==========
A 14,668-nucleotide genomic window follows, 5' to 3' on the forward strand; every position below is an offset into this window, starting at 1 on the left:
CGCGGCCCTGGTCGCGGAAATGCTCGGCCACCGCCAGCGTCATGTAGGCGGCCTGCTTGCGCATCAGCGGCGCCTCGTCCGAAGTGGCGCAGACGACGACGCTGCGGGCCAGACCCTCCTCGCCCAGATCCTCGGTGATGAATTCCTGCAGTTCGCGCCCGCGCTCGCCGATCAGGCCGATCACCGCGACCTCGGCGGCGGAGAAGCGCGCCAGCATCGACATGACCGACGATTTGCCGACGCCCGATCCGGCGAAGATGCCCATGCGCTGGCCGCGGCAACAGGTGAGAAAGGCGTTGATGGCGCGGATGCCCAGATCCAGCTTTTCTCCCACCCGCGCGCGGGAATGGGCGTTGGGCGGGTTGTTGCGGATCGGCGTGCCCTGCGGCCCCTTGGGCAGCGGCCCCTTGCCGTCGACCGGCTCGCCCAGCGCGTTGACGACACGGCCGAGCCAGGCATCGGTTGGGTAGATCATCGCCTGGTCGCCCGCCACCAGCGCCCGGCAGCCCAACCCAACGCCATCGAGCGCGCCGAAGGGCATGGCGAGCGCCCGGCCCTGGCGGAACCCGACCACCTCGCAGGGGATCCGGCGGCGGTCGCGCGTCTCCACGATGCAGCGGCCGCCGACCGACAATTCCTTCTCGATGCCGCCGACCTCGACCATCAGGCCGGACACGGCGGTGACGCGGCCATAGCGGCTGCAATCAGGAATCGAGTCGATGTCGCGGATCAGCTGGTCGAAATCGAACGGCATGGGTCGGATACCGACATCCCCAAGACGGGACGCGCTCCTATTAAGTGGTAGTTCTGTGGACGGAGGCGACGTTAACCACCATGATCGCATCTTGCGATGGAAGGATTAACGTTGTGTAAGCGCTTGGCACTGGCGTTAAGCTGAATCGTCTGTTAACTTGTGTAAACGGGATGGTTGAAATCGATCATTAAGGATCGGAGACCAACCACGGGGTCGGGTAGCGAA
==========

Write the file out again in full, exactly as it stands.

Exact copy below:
A 14,668-nucleotide genomic window follows, 5' to 3' on the forward strand; every position below is an offset into this window, starting at 1 on the left:
CGCGGCCCTGGTCGCGGAAATGCTCGGCCACCGCCAGCGTCATGTAGGCGGCCTGCTTGCGCATCAGCGGCGCCTCGTCCGAAGTGGCGCAGACGACGACGCTGCGGGCCAGACCCTCCTCGCCCAGATCCTCGGTGATGAATTCCTGCAGTTCGCGCCCGCGCTCGCCGATCAGGCCGATCACCGCGACCTCGGCGGCGGAGAAGCGCGCCAGCATCGACATGACCGACGATTTGCCGACGCCCGATCCGGCGAAGATGCCCATGCGCTGGCCGCGGCAACAGGTGAGAAAGGCGTTGATGGCGCGGATGCCCAGATCCAGCTTTTCTCCCACCCGCGCGCGGGAATGGGCGTTGGGCGGGTTGTTGCGGATCGGCGTGCCCTGCGGCCCCTTGGGCAGCGGCCCCTTGCCGTCGACCGGCTCGCCCAGCGCGTTGACGACACGGCCGAGCCAGGCATCGGTTGGGTAGATCATCGCCTGGTCGCCCGCCACCAGCGCCCGGCAGCCCAACCCAACGCCATCGAGCGCGCCGAAGGGCATGGCGAGCGCCCGGCCCTGGCGGAACCCGACCACCTCGCAGGGGATCCGGCGGCGGTCGCGCGTCTCCACGATGCAGCGGCCGCCGACCGACAATTCCTTCTCGATGCCGCCGACCTCGACCATCAGGCCGGACACGGCGGTGACGCGGCCATAGCGGCTGCAATCAGGAATCGAGTCGATGTCGCGGATCAGCTGGTCGAAATCGAACGGCATGGGTCGGATACCGACATCCCCAAGACGGGACGCGCTCCTATTAAGTGGTAGTTCTGTGGACGGAGGCGACGTTAACCACCATGATCGCATCTTGCGATGGAAGGATTAACGTTGTGTAAGCGCTTGGCACTGGCGTTAAGCTGAATCGTCTGTTAACTTGTGTAAACGGGATGGTTGAAATCGATCATTAAGGATCGGAGACCAACCACGGGGTCGGGTAGCGAA